Nonetheless, we provide 15 examples below of how one could cite primary sources (examples 1-5 below) and secondary sources (examples 6-15 below) of information in a scientific poster.
Figure 8. References List
Citing Primary Sources
Peer-reviewed journal articles are considered primary sources. Patents and Published Technical Reports from Government Agencies and Universities are also considered primary sources of information. Five examples of how to cite primary sources are numbered below 1-5.
1. Journal Article in Print: Most journals are printed on paper others are entirely available online. Authors Names. (Year Published in parenthesis). Article Title. Journal Name, Volume Number (Issue Number in parenthesis): Page Numbers.
1A. Journal Article with one or two authors:
McMurran, M. and Christopher, G. (2009). Bayes factors increases criminal sentence recommendations. Legal & Criminological Psychology, 14(1):101-107.
1B. Journal Article with more than two authors:
Post, E., et al. (2009). Genome studies of quorum sensing organisms. Science, 325(5946):1355-1358.
2. Online Journal Article: These journals are electronic and not printed on paper. Authors Names. (Year Published in parenthesis). Title of article. Journal name. Volume number and or page numbers. Include complete URL link in full or DOI if known.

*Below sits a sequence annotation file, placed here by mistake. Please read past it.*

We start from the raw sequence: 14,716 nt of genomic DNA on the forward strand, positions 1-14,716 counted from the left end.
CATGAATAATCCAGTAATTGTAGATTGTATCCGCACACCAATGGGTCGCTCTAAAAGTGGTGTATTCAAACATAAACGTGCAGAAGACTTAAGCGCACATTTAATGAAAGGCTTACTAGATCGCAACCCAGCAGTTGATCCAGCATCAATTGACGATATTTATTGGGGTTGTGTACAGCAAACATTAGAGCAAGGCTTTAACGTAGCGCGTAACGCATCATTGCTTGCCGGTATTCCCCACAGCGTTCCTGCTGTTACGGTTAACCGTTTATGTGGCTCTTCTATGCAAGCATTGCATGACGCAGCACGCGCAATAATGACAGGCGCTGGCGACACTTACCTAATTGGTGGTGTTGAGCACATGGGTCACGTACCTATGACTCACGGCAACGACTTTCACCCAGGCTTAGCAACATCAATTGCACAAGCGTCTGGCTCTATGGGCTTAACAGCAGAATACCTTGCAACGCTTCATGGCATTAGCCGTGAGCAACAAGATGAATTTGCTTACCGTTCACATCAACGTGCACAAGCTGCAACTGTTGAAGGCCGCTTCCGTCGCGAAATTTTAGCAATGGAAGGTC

Dionne, M.S. and Schneider, D.S. (2002). Adaptive mutability in targeted microRNA infections. Genome Biol. 3:10.3559. http://genomebiology.com/2002/3/4/reviews/1010
3. Government Technical Report in Print: Author names or name of organization. (Year Published in parenthesis). Report title. Report Number. Name of government agency that published report, Place of publication.
Smith, G.I. and Chen Y.P. (2018). Growth stages and tolerable fire intervals for Georgia’s native vegetation data sets. Report no. 247. U.S. Department of Interior. New York, NY, USA.
4. Government Technical Report Published Online: Author names or name of organization. (Year Published in parenthesis). Report title. Report Number. Name of government agency that published report. Place of publication. Date retrieved followed by complete URL link in full or DOI if known.
Spandone, H.K. et al. (2017). Energy futures for Midwestern wind farms. Report no. C2.4715.12. U.S. Department of Energy. Washington D.C., USA. Retrieved on February 15, 2017 from https://www.energy.gov/science-innovation/energy-sources/renewable-energy/wind
5. Patent: Author names. Date in parenthesis. Title of patented item, technique, method or process. Patent number.
Odell, J.C. (1970, April). Process for batch culturing. U.S. patent 484,363,770.
Citing Secondary Sources